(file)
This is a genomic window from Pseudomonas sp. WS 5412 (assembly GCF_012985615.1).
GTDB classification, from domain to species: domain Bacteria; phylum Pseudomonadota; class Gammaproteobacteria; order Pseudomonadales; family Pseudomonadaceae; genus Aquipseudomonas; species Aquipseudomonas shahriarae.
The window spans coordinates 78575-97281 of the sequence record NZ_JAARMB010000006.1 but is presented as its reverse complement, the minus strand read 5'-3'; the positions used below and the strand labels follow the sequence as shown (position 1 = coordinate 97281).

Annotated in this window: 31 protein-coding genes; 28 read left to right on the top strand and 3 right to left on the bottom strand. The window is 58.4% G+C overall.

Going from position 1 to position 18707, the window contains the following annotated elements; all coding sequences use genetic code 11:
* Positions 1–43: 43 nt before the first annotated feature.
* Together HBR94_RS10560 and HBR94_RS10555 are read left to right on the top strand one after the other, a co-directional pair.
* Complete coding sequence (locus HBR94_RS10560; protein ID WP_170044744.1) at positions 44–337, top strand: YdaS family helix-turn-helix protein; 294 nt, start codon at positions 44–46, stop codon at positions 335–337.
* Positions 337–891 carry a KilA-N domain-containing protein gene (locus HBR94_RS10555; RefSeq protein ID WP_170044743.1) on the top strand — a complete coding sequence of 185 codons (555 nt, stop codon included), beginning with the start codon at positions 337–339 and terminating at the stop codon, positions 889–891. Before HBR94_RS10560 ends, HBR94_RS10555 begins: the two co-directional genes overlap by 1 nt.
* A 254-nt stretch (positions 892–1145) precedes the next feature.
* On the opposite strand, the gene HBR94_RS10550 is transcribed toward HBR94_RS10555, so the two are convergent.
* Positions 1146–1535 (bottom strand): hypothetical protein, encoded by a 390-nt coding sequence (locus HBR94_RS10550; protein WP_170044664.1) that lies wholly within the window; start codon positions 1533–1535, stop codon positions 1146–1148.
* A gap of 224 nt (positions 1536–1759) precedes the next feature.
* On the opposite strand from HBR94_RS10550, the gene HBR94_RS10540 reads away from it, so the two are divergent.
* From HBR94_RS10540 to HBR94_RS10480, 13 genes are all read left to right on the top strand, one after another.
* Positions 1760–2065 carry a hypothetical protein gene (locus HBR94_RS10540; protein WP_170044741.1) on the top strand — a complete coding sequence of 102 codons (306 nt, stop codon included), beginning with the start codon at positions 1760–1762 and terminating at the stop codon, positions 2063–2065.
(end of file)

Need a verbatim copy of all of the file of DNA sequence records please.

This is a genomic window from Pseudomonas sp. WS 5412 (assembly GCF_012985615.1).
GTDB classification, from domain to species: domain Bacteria; phylum Pseudomonadota; class Gammaproteobacteria; order Pseudomonadales; family Pseudomonadaceae; genus Aquipseudomonas; species Aquipseudomonas shahriarae.
The window spans coordinates 78575-97281 of the sequence record NZ_JAARMB010000006.1 but is presented as its reverse complement, the minus strand read 5'-3'; the positions used below and the strand labels follow the sequence as shown (position 1 = coordinate 97281).

Annotated in this window: 31 protein-coding genes; 28 read left to right on the top strand and 3 right to left on the bottom strand. The window is 58.4% G+C overall.

Going from position 1 to position 18707, the window contains the following annotated elements; all coding sequences use genetic code 11:
* Positions 1–43: 43 nt before the first annotated feature.
* Together HBR94_RS10560 and HBR94_RS10555 are read left to right on the top strand one after the other, a co-directional pair.
* Complete coding sequence (locus HBR94_RS10560; protein ID WP_170044744.1) at positions 44–337, top strand: YdaS family helix-turn-helix protein; 294 nt, start codon at positions 44–46, stop codon at positions 335–337.
* Positions 337–891 carry a KilA-N domain-containing protein gene (locus HBR94_RS10555; RefSeq protein ID WP_170044743.1) on the top strand — a complete coding sequence of 185 codons (555 nt, stop codon included), beginning with the start codon at positions 337–339 and terminating at the stop codon, positions 889–891. Before HBR94_RS10560 ends, HBR94_RS10555 begins: the two co-directional genes overlap by 1 nt.
* A 254-nt stretch (positions 892–1145) precedes the next feature.
* On the opposite strand, the gene HBR94_RS10550 is transcribed toward HBR94_RS10555, so the two are convergent.
* Positions 1146–1535 (bottom strand): hypothetical protein, encoded by a 390-nt coding sequence (locus HBR94_RS10550; protein WP_170044664.1) that lies wholly within the window; start codon positions 1533–1535, stop codon positions 1146–1148.
* A gap of 224 nt (positions 1536–1759) precedes the next feature.
* On the opposite strand from HBR94_RS10550, the gene HBR94_RS10540 reads away from it, so the two are divergent.
* From HBR94_RS10540 to HBR94_RS10480, 13 genes are all read left to right on the top strand, one after another.
* Positions 1760–2065 carry a hypothetical protein gene (locus HBR94_RS10540; protein WP_170044741.1) on the top strand — a complete coding sequence of 102 codons (306 nt, stop codon included), beginning with the start codon at positions 1760–1762 and terminating at the stop codon, positions 2063–2065.